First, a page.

You may not think about it, but most of your fleet vehicles purchased in 2020 will already be Level 2 autonomous. Plus, any ANCAP five star rated vehicle purchased in 2021 will include a number of driver assistance technologies that will remove the input from the driver for large portions of a journey.
So, have tyres for your fleet or novated lease vehicles become more important than ever? The industry (tyre and OEMs) will say that replacing tyres with the same brand and specifications recommended by the manufacturer is critical to maintaining vehicle performance. Ten years ago, performance referred to handling, ride comfort and stopping distance. In the future it will mean safety.
Some of the future tyre trends expected with autonomous vehicles include mandatory run-flat-tyres (RFT) so the vehicle can keep driving if the tyre is punctured; improved quietness because EVs don’t have an engine; narrower and larger diameters to reduce rolling resistance; and new materials to reduce carbon emissions during the tyre life.
Any discussion on the maintenance of electric autonomous vehicles quickly turns to the benefits of reduced operating costs. Fewer moving parts and fluids equal less time off-the-road for servicing and more kilometres being travelled to wear out the rubber on the tyres. This will apply to fleet and novated lease vehicles as well.
So when it’s time to replace the tyres, why would it be different with a semi-autonomous vehicle compared to a vehicle controlled only with driver inputs?
The first thing to consider is – not all tyres are the same. They aren’t just black and round with a hole in the middle. The top brands (the ones that vehicle manufacturers use for their new products) spend millions on research and development. When a new vehicle is being developed the tyre manufacturers are engaged early in the process and are asked to submit designs that comply to a number of criteria including price, quietness and performance when being controlled by a human or a computer.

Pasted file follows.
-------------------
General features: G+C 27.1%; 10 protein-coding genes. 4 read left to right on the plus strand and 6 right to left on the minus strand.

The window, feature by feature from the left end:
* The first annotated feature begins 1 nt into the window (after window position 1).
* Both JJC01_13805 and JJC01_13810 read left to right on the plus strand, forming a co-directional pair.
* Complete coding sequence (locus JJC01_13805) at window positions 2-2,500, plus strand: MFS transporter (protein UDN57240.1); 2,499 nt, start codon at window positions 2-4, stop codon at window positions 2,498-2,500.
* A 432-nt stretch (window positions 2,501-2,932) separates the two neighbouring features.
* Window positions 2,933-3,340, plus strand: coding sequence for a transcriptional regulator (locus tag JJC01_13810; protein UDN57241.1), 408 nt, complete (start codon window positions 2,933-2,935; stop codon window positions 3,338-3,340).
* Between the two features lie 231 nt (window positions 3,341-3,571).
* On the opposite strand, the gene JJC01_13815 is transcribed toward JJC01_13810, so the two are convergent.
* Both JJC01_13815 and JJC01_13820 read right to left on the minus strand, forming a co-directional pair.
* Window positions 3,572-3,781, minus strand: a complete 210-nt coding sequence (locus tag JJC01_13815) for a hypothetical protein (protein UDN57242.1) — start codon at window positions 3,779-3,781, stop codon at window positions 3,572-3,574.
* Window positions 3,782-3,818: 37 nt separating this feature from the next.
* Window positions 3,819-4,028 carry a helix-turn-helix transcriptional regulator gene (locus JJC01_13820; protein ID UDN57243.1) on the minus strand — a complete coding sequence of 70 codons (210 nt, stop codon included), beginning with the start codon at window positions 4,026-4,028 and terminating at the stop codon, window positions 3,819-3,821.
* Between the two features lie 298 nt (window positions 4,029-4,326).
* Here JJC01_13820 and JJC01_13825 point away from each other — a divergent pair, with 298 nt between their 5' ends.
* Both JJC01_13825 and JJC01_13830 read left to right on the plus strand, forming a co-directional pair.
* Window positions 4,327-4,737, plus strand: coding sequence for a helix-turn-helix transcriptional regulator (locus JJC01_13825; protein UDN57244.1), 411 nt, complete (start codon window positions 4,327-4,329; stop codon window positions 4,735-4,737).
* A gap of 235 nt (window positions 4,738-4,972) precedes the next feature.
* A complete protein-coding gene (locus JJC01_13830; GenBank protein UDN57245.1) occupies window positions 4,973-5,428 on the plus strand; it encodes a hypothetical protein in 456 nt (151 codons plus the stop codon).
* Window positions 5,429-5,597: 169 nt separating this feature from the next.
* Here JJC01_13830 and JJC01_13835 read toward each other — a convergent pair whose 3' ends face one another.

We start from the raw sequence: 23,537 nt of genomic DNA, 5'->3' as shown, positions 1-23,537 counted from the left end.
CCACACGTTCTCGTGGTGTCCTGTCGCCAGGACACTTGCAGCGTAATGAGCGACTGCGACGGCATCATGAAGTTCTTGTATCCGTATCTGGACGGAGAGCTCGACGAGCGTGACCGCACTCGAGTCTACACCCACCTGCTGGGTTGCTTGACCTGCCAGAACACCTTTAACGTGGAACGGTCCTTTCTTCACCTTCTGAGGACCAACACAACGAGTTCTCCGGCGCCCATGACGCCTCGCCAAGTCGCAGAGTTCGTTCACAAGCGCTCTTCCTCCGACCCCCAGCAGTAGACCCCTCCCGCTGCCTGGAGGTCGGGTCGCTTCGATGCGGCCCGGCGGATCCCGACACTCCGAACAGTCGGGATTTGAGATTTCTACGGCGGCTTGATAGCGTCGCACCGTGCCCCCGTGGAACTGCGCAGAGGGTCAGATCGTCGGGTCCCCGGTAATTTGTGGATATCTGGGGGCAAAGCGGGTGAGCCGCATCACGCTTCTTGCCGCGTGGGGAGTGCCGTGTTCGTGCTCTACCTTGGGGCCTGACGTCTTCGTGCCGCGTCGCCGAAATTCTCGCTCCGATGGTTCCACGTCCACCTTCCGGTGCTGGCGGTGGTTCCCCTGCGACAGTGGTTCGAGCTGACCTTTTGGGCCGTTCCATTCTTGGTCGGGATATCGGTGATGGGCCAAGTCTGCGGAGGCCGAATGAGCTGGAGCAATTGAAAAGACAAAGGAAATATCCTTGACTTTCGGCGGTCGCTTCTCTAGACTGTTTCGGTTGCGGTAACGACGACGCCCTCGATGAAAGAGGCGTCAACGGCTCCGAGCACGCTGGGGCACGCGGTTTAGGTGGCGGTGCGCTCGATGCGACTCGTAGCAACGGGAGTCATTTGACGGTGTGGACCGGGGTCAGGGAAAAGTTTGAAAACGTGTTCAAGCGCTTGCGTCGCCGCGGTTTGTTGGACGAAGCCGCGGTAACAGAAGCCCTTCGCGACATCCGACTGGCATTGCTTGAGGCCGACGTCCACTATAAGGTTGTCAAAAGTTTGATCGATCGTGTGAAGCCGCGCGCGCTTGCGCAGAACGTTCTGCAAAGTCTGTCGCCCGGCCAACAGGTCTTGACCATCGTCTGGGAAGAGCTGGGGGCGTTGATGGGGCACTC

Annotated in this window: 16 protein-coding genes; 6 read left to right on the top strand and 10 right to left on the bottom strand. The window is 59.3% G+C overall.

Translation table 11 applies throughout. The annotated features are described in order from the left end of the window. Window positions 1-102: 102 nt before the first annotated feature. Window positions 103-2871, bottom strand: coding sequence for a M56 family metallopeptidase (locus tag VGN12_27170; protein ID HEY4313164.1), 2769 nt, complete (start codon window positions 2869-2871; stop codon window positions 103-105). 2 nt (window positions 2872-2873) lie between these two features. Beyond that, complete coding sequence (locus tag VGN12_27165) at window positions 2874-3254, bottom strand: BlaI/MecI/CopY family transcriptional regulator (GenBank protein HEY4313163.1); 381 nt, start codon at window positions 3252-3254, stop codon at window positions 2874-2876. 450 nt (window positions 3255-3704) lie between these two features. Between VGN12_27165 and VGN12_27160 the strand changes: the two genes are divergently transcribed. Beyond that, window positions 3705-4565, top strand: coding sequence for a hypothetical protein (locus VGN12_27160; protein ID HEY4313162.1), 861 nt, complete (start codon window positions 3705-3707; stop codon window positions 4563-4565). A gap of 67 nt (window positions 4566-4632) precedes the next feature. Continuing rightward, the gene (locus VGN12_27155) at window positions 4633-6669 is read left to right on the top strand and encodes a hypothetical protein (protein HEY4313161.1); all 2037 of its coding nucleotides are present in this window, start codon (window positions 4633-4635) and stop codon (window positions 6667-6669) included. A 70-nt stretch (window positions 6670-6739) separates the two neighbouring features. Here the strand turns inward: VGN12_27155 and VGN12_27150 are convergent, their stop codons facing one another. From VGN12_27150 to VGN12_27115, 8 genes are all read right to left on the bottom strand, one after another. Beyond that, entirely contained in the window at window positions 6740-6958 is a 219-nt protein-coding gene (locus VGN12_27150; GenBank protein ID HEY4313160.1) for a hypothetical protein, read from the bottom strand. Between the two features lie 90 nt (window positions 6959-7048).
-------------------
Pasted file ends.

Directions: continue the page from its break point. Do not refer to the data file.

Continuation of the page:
In the 1990s and 2000s, ‘like for like’ was the Fleet Manager’s mantra with tyres. Since the GFC, and a focus on reducing operating costs, organisations have moved towards cheaper options that may meet the minimum legal requirements (same speed and load rating) but don’t offer the same level of performance as the original equipment.
In the next decade when a computer will be in control of the fleet vehicle more often than the human, purchasing on price alone is not recommended.
If an autonomous vehicle (Level 2-5) is designed to respond in a certain way in an emergency situation with the original equipment; and the tyres are the only the contact point with the road; sticking with the manufacturer’s recommendation sounds like a good way to reduce the risk (and liability) for the fleet operator.
To help you identify the OE fitments, vehicle manufactures have started using codes on the tyres. At the moment these mainly apply to European brands though it’s expected to become more widespread in the future. For example:
- Audi uses AO (Audi Original) and RO1 (for the RS vehicles in the Audi range)
- BMW uses a star symbol
- Mercedes-Benz uses MO or MOE
- Tesla used TO
- Hyundai uses HN
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